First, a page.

Erica McNeal is one amazing gal! Not only is she a babyloss mama five times over, she is also a multiple cancer survivor. She found the strength to publish a reference guide entitled Good Grief! and we are honored to share her journey here. She hand-crafted a special note just for you.
I knew I had a high-risk pregnancy.
I was prepared my cancer may return while pregnant and was ready to face those potential complications. However, I was not prepared for an unknown factor that would force my body to go into labor at eighteen, twenty and ultimately twenty-two and a half weeks gestation.
I had been placed on bed rest for three months when a sub-chorionic hemorrhage threatened my pregnancy. At my eighteen-week visit, during an ultrasound, the technician could see that my cervix was already dilating. I was given medication, but went into labor two days later.
I was already 3.5 cm dilated when the hospital doctor’s saw me. I pleaded with them to do everything in their power to keep me pregnant. With a triple threat of drugs and my body nearly shaking out of the bed, my labor stopped. My contractions went away and my cervix closed. I was completely shocked – I didn’t even know that was possible!
About one and a half weeks later, I went into labor again and repeated the same procedures, breathing a sigh of relief when the labor easily stopped.
But on June 11th, 2007, my labor picked up again. A friend took me to the hospital and I told my husband not to worry about leaving work. I had every expectation the doctor’s would be able to stop my labor again.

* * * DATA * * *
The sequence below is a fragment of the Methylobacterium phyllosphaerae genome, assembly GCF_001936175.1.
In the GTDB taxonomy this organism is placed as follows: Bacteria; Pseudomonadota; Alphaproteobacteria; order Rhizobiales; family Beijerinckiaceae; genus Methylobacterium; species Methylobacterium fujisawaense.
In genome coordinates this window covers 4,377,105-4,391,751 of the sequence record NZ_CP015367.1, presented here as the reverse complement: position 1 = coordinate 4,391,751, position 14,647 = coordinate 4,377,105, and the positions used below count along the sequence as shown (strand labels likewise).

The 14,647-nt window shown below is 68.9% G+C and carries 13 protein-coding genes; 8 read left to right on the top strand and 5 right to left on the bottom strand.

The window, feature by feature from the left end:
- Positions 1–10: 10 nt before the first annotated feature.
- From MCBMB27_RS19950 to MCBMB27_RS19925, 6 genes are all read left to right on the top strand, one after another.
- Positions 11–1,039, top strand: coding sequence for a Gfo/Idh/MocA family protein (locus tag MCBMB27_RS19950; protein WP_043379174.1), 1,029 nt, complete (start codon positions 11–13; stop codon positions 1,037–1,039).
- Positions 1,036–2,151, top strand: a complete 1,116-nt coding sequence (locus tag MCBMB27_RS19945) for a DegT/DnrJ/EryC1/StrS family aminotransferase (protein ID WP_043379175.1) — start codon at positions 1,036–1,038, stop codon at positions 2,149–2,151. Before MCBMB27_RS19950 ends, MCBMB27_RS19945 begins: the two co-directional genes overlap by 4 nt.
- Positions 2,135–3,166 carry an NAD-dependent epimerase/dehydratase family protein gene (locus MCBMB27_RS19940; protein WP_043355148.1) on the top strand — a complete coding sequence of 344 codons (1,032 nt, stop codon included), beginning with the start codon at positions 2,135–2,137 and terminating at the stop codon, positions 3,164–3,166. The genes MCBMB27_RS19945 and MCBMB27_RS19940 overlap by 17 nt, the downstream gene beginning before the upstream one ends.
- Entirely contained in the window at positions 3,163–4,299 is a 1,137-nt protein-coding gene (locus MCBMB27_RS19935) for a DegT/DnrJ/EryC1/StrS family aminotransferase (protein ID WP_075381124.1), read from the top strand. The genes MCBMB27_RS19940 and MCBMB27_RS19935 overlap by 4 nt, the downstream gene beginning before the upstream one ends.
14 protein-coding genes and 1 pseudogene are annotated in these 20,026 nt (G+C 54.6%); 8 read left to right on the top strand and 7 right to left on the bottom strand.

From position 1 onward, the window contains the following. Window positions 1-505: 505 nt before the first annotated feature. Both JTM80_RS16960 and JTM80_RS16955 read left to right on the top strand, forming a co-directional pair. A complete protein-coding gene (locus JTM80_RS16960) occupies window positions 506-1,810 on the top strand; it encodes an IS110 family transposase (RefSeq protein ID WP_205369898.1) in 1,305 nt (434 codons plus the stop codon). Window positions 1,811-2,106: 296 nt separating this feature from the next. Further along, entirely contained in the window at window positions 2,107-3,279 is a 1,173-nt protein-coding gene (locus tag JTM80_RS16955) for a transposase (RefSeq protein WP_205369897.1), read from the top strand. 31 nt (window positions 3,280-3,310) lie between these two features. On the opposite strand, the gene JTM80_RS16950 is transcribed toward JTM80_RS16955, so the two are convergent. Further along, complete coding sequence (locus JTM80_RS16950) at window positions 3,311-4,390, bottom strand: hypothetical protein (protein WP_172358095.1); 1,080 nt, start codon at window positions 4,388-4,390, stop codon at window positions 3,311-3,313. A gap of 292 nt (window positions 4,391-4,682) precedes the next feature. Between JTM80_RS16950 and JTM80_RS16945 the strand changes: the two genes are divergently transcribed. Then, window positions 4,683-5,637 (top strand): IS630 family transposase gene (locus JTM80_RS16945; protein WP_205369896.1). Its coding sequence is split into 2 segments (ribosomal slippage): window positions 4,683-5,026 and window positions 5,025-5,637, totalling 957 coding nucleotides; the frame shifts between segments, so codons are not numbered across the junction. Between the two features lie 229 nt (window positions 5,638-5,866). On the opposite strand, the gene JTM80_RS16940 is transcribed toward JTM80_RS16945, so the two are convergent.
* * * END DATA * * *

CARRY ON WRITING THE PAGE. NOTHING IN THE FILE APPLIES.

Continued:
But, I was wrong.
By the time I had gotten to labor and delivery, my cervix was gone. I was already 4 cm dilated and there was nothing my doctor’s could do. The only thing keeping my little girl from coming into the world was a pessary that my doctor’s had put into place just weeks before.
With my husband rushing to the hospital, I had to make a decision no parent should ever have to make: my life or hers?
My doctor’s feared I may have a rare condition called “placenta accreta” where the placenta burrows deeply into scar tissue. Since I had a previous c-section, and everything else had been ruled out, the fear was that my uterus could rupture after delivery when the placenta naturally pulled away from the uterine walls.
The only problem was the hospital we were at did not have the medical facilities to care for a baby as small as our daughter was. I would have to be transferred to another hospital forty-five minutes away by ambulance. There was a very real possibility I would deliver her in the ambulance and if my uterus ruptured, there would be nothing the ambulance staff could do for me. I would die!
I understood the great potential for severe medical conditions for our baby girl. I understood she would have less than a 1% chance to live and I understood she could only live for a few hours. But, against my doctor’s advice, I told him I wanted to be transferred to the other hospital. I felt like if God wanted to give this child life, who was I to take it away?
I signed the transfer paperwork and everyone walked out of the room. While my friend was in the hallway, frantically trying to reach my husband, I prayed silently.
“God, if the end result is going to be the same, whether I have her here or there, please let me have her here!”
I don’t even think I said, “Amen”, when an immediate peace came upon me. I knew I would not make it to the other hospital. As I called for the nurse, my contractions went immediately to thirty seconds and my husband came flying through the door.